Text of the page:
When to See a Cardiovascular Specialist
The earlier you seek treatment for a heart condition, the better the outcome. Our doctors are here to provide a full spectrum of care, from your initial diagnosis to management. If you are at risk for heart disease or are experiencing symptoms that concern you, we invite you to visit us to discuss options. We can help with:
Understanding what’s causing your symptoms is fundamental in deciding on the best treatment options for you. We offer a variety of diagnostic tests to help us determine the type and extent of your heart disease. Many of our diagnostic procedures are noninvasive or minimally-invasive. They include:
Our goal in treating your heart disease is to help you feel better and worry less so you can return to doing what you love. We are proud to offer advanced procedures to treat and manage your cardiovascular conditions. If you have been diagnosed with a heart condition, we are able to offer relief through:
Chest Pain Evaluations
Most of us think of chest pain as heart-related. While you should always have a healthcare professional evaluate your chest pain, your discomfort could be from other causes, such as heartburn, a lung issue, or a pulled muscle in the chest.
When chest pain is a result of the heart not getting enough oxygen, it is called angina. On its own, angina is not a disease — it's a symptom of an underlying condition, such as coronary artery disease (CAD). Other conditions that can result in chest pain include:
- Pulmonary embolism
- A lung infection
- A panic attack
Report any new or unusual chest pain or sensation to your doctor. If you feel that you may be having a heart attack, call 911 immediately.
Evaluating Chest Pain
Any chest pain should be evaluated by a medical professional to rule out a heart condition. We'll begin by discussing your symptoms with you, including when you started experiencing them and how often they occur. We'll ask about any family history with heart disease or other cardiovascular conditions. If our examination shows that your chest pain could indicate a heart condition, we will recommend additional testing, which may include:
- Ambulatory EKGs
- Stress EKG Test
- Nuclear Stress Test
- Angiography of the Heart
- Coronary Calcium Scoring
- CT Scan of the Coronary Arteries
Depending on which procedure you have, your recovery time will vary. Most of our cardiac diagnostic tests are either non-invasive or minimally-invasive. In most cases, you are able to resume your normal activities immediately following the test. Your doctor will discuss any specific limitations you may have at your appointment.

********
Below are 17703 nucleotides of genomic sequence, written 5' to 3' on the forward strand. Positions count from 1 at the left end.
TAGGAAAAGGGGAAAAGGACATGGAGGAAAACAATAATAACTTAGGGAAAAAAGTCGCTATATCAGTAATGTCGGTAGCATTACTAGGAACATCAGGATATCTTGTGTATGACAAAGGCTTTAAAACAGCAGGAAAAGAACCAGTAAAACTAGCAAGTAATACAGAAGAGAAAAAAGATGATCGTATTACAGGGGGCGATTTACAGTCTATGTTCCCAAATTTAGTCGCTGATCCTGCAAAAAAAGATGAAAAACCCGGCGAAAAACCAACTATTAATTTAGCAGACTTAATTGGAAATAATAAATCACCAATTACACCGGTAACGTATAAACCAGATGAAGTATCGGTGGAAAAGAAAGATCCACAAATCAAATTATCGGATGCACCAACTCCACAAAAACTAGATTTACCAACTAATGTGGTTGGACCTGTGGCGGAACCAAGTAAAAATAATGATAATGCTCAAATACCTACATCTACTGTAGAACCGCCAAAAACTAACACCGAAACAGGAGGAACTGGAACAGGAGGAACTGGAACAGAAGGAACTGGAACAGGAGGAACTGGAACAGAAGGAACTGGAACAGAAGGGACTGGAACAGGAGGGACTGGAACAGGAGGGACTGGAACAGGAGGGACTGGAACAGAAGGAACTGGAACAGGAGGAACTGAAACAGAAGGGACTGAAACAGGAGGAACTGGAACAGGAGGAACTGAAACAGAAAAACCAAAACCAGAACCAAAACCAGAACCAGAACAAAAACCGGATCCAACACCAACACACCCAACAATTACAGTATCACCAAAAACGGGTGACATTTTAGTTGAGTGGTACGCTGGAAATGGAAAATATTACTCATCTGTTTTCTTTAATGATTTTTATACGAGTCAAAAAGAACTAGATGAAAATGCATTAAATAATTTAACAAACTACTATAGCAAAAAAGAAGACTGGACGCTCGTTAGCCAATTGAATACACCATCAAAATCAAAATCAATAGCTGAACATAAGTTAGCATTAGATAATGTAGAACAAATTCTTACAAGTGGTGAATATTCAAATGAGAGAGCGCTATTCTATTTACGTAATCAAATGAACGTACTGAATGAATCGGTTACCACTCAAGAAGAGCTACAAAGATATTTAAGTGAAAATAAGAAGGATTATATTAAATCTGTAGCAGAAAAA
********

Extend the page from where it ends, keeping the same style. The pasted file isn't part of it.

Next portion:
Risks & Side Effects
Am I a Candidate?
If you are experiencing chest pain, you are eligible for diagnostic testing. When ordering a screening, we will evaluate any symptoms you're experiencing along with your risk factors for heart disease, which can include older age, being male, smoking, and being overweight. In addition, you may be more likely to experience heart disease if you have:
- High cholesterol
- High blood pressure
- Lack of physical activity
- Unmanaged stress
More on Chest Pain Evaluations
Additional Symptoms Related to Chest Pain
Chest pain can range in intensity from dull to sharp. You may feel burning or stabbing and pain can radiate to different areas of your body. If your symptoms are related to heart disease, you may experience:
- Pressure or tightness in the chest
- Pain that comes and goes
- Shortness of breath
- Dizziness, nausea, or vomiting
- Cold sweats
Additional Information About Diagnostic Tests
Ambulatory EKGs: record the electrical activity of the heart. Ambulatory cardiac monitors allow us to continuously monitor your heart's electrical activity as you go about your normal activities.
Echocardiography: is a noninvasive cardiac imaging tool that takes moving pictures of the heart.
Stress EKG Test: also known as a cardiac stress test or exercise stress test, provides insight into how your heart functions during physical activity.
Nuclear Stress Test: uses a small amount of radioactive medicine in conjunction with cardiac imaging to see how well blood flows to your heart.
Angiography of the Heart: uses X-ray imaging to see if there are blocked or narrowed blood vessels in your heart.
Coronary Calcium Scoring: can help determine the degree and severity of calcium-containing hard plaque within your coronary arteries.
CT Scan of the Coronary Arteries: examines the arteries that supply blood to the heart to see if the vessels are blocked or narrowed, which can indicate coronary artery disease.